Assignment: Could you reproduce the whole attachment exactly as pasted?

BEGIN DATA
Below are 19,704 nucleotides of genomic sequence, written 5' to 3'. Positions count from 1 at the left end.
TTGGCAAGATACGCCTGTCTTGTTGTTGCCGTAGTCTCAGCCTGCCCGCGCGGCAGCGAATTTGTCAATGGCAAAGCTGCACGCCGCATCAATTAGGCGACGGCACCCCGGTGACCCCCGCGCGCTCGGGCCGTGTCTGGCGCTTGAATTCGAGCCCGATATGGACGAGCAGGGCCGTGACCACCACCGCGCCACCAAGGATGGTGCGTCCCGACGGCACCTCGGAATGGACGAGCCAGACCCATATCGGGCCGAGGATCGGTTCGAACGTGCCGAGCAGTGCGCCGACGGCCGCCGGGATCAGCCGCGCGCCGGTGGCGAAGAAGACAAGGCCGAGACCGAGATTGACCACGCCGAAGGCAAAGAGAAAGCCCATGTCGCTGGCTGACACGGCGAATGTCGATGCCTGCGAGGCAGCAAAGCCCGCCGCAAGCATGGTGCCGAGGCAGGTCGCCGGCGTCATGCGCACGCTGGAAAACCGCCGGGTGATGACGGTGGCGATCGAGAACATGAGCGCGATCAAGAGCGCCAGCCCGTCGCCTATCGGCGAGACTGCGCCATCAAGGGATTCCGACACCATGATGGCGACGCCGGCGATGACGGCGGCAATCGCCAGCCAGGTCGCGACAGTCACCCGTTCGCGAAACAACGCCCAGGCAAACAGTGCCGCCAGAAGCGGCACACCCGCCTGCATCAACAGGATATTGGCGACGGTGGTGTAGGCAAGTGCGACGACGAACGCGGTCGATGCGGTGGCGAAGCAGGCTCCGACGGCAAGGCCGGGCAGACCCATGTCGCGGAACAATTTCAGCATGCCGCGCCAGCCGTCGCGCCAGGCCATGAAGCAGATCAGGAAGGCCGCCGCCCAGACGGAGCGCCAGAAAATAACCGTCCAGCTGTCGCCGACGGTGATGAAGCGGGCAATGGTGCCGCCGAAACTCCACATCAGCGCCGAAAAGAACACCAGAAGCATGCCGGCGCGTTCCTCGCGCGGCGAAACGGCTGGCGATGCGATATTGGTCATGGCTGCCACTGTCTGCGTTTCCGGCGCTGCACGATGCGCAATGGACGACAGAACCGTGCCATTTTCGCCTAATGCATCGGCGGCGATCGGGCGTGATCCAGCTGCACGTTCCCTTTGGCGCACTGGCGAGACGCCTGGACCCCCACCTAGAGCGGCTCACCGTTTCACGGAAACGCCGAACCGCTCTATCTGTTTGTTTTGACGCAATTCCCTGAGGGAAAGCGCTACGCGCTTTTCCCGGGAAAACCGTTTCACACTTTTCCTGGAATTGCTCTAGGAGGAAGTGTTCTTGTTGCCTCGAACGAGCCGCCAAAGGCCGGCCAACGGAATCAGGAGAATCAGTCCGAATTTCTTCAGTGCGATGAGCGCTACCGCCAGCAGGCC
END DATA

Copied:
Below are 19,704 nucleotides of genomic sequence, written 5' to 3'. Positions count from 1 at the left end.
TTGGCAAGATACGCCTGTCTTGTTGTTGCCGTAGTCTCAGCCTGCCCGCGCGGCAGCGAATTTGTCAATGGCAAAGCTGCACGCCGCATCAATTAGGCGACGGCACCCCGGTGACCCCCGCGCGCTCGGGCCGTGTCTGGCGCTTGAATTCGAGCCCGATATGGACGAGCAGGGCCGTGACCACCACCGCGCCACCAAGGATGGTGCGTCCCGACGGCACCTCGGAATGGACGAGCCAGACCCATATCGGGCCGAGGATCGGTTCGAACGTGCCGAGCAGTGCGCCGACGGCCGCCGGGATCAGCCGCGCGCCGGTGGCGAAGAAGACAAGGCCGAGACCGAGATTGACCACGCCGAAGGCAAAGAGAAAGCCCATGTCGCTGGCTGACACGGCGAATGTCGATGCCTGCGAGGCAGCAAAGCCCGCCGCAAGCATGGTGCCGAGGCAGGTCGCCGGCGTCATGCGCACGCTGGAAAACCGCCGGGTGATGACGGTGGCGATCGAGAACATGAGCGCGATCAAGAGCGCCAGCCCGTCGCCTATCGGCGAGACTGCGCCATCAAGGGATTCCGACACCATGATGGCGACGCCGGCGATGACGGCGGCAATCGCCAGCCAGGTCGCGACAGTCACCCGTTCGCGAAACAACGCCCAGGCAAACAGTGCCGCCAGAAGCGGCACACCCGCCTGCATCAACAGGATATTGGCGACGGTGGTGTAGGCAAGTGCGACGACGAACGCGGTCGATGCGGTGGCGAAGCAGGCTCCGACGGCAAGGCCGGGCAGACCCATGTCGCGGAACAATTTCAGCATGCCGCGCCAGCCGTCGCGCCAGGCCATGAAGCAGATCAGGAAGGCCGCCGCCCAGACGGAGCGCCAGAAAATAACCGTCCAGCTGTCGCCGACGGTGATGAAGCGGGCAATGGTGCCGCCGAAACTCCACATCAGCGCCGAAAAGAACACCAGAAGCATGCCGGCGCGTTCCTCGCGCGGCGAAACGGCTGGCGATGCGATATTGGTCATGGCTGCCACTGTCTGCGTTTCCGGCGCTGCACGATGCGCAATGGACGACAGAACCGTGCCATTTTCGCCTAATGCATCGGCGGCGATCGGGCGTGATCCAGCTGCACGTTCCCTTTGGCGCACTGGCGAGACGCCTGGACCCCCACCTAGAGCGGCTCACCGTTTCACGGAAACGCCGAACCGCTCTATCTGTTTGTTTTGACGCAATTCCCTGAGGGAAAGCGCTACGCGCTTTTCCCGGGAAAACCGTTTCACACTTTTCCTGGAATTGCTCTAGGAGGAAGTGTTCTTGTTGCCTCGAACGAGCCGCCAAAGGCCGGCCAACGGAATCAGGAGAATCAGTCCGAATTTCTTCAGTGCGATGAGCGCTACCGCCAGCAGGCC